But... I do wonder. Composite is great stuff... but it's NOT forgiving. When you do over-stress it - running over a branch or something, it could very well take damage that won't show immediately, but which could become very hazardous 20-30,000 KM down the road.
rubber air tires have the same problem so thats really not an issue. belts can break without notice, and sidewalls are very thin. amazing how well they do hold up
i still think these airless tires will have trouble in the winter. they better have some sort of super resin to hold up when its -40F
Well, rubber tires ARE vulnerable (probably more so than these things). However, when you hit a branch or whatever with a rubber tire it pretty much gives up right away. My experience with composites (boatbuilding, bowmaking, architectural prototyping) are that they can be fundametally failed, but not show it for a while. So I'm wondering if you could hit a branch, and a few thousand miles later have a dozen of those composite 'spokes' go out in a turn and flip you over.
Probably, they've done all sorts of testing - and probably even if these have a 'problem' like this they are still much better than rubber... but I think I'll wait for some real-world testings before I buy them. I do hope they work out, though!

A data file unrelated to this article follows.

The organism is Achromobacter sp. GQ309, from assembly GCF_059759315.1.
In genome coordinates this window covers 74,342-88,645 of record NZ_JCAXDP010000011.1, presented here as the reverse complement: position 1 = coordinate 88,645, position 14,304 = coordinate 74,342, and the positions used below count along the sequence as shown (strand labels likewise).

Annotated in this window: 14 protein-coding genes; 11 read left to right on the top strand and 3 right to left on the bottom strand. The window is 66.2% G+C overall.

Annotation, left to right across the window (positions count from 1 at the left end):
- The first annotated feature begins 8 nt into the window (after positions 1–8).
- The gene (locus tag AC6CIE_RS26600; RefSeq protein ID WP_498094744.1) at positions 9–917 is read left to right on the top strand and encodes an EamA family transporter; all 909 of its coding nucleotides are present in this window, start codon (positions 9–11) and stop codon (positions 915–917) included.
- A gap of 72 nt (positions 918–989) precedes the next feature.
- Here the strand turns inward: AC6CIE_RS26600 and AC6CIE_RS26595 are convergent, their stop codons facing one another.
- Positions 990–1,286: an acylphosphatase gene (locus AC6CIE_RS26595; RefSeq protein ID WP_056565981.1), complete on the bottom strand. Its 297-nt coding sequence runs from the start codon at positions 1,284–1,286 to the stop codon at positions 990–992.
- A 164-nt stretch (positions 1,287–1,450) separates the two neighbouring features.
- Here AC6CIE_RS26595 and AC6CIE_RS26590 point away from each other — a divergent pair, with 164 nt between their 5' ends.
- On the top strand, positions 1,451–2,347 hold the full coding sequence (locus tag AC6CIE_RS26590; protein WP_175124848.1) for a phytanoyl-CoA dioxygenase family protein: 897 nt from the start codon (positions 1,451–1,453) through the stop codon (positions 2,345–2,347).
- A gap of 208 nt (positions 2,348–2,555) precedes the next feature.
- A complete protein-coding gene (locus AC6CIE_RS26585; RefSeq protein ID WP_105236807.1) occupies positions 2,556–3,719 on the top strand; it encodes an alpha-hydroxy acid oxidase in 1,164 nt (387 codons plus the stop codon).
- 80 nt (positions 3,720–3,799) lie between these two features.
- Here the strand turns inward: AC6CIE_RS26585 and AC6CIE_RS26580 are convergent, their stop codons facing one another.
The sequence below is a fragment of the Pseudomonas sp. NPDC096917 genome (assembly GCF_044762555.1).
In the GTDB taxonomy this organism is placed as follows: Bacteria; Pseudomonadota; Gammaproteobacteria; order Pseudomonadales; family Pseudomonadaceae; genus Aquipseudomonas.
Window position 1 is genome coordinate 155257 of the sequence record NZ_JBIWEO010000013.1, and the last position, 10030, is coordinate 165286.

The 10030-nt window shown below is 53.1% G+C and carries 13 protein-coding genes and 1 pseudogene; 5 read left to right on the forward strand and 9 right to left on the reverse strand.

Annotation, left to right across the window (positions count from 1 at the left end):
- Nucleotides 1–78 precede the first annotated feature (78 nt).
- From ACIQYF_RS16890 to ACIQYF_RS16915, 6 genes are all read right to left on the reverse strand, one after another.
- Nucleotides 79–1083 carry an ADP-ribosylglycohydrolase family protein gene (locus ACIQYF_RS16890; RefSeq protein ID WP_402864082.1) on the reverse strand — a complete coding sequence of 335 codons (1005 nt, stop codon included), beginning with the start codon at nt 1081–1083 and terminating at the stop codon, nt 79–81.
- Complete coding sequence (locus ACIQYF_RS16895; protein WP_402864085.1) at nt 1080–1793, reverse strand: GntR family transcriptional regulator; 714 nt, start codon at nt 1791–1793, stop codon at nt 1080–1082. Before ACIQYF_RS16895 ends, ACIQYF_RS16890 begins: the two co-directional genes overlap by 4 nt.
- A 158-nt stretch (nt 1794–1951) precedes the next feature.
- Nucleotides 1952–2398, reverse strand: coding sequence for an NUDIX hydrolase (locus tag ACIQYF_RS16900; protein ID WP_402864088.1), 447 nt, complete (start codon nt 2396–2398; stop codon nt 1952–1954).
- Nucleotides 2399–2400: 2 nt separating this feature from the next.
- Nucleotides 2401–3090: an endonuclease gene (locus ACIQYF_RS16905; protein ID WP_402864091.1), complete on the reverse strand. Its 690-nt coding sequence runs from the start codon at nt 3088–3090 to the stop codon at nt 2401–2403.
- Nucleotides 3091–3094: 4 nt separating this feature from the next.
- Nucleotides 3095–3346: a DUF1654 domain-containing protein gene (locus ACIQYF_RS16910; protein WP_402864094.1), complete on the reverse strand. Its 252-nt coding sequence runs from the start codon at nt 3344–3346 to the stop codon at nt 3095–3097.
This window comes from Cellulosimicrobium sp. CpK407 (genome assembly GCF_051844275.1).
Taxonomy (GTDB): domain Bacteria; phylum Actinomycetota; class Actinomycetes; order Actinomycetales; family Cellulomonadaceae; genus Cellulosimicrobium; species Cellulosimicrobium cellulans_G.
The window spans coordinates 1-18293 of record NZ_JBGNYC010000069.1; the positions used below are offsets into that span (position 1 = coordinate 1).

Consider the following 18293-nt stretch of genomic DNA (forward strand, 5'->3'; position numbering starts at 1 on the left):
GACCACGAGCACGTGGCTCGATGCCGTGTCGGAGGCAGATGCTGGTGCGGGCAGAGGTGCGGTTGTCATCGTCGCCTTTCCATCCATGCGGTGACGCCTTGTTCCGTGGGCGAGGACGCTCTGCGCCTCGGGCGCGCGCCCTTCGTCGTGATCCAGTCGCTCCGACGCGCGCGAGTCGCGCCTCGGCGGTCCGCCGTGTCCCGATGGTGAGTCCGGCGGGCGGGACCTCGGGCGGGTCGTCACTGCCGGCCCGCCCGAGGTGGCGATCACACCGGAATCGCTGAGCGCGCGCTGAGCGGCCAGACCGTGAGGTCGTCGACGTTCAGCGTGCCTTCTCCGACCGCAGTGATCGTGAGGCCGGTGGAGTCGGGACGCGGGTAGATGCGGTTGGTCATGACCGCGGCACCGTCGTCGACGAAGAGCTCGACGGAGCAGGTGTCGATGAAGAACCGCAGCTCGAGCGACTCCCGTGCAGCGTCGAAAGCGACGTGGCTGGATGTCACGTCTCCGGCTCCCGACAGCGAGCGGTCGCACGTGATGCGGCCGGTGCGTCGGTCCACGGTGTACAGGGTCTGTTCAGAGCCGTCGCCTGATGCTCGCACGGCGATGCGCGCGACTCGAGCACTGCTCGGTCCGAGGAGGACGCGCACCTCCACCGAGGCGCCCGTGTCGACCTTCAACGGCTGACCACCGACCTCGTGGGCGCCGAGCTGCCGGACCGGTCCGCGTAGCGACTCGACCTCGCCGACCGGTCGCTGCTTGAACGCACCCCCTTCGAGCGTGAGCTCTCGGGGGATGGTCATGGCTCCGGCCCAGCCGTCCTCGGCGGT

rubber tires are very weak, or should i say extrememly strong for rubber, but in its application its amazing they work at all.
im also betting there is some redundancy in that design, im sure a few skopes can go and the wheel will still hold shape. least until you get to a shop. i bet you would feel it, it would either feel bumpy or at high speed the balace would be off
I would think as a spare tire it would be great ,small/light weight .I was also reading in a tirebusiness flyer that they would be used in "stair climbing " wheel chairs .I imagine their would be other uses other than cars/trucks ,even though the article stated it would meet truck load carrying requirements.
why? it shouldnt cost anything near what it costs to make tires. has anyone seen how tires are made? the process is daunting, very slow too. the cost is very high, mainly because rubber is very expensive. (costly to grow and harvest, must be harvested by hand)
these seem like all fiberglass and metal with a rubber pad on them. fiberglass is basically free, and somewhat easy to work with. i would think (after inital startup costs) these things would be a bit cheaper.
edit- ok cheaper to produce, but if they can sell it as a lifetime tire, cha ching$$